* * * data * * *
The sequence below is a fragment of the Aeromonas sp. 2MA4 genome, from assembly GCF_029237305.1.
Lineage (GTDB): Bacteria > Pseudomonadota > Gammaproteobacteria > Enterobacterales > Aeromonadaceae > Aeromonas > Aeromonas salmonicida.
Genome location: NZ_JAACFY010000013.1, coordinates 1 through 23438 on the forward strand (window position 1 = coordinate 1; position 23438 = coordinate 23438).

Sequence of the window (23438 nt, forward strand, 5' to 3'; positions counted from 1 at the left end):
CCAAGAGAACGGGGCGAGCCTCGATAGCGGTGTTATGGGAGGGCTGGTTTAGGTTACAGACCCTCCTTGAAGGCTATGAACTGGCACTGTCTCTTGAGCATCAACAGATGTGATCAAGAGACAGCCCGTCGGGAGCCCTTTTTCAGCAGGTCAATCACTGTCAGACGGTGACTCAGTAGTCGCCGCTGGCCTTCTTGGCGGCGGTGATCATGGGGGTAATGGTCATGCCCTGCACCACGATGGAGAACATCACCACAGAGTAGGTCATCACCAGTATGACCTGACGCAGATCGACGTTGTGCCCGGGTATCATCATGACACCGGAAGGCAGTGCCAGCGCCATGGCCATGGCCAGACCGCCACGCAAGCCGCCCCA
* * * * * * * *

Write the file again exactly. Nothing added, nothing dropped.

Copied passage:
The sequence below is a fragment of the Aeromonas sp. 2MA4 genome, from assembly GCF_029237305.1.
Lineage (GTDB): Bacteria > Pseudomonadota > Gammaproteobacteria > Enterobacterales > Aeromonadaceae > Aeromonas > Aeromonas salmonicida.
Genome location: NZ_JAACFY010000013.1, coordinates 1 through 23438 on the forward strand (window position 1 = coordinate 1; position 23438 = coordinate 23438).

Sequence of the window (23438 nt, forward strand, 5' to 3'; positions counted from 1 at the left end):
CCAAGAGAACGGGGCGAGCCTCGATAGCGGTGTTATGGGAGGGCTGGTTTAGGTTACAGACCCTCCTTGAAGGCTATGAACTGGCACTGTCTCTTGAGCATCAACAGATGTGATCAAGAGACAGCCCGTCGGGAGCCCTTTTTCAGCAGGTCAATCACTGTCAGACGGTGACTCAGTAGTCGCCGCTGGCCTTCTTGGCGGCGGTGATCATGGGGGTAATGGTCATGCCCTGCACCACGATGGAGAACATCACCACAGAGTAGGTCATCACCAGTATGACCTGACGCAGATCGACGTTGTGCCCGGGTATCATCATGACACCGGAAGGCAGTGCCAGCGCCATGGCCATGGCCAGACCGCCACGCAAGCCGCCCCA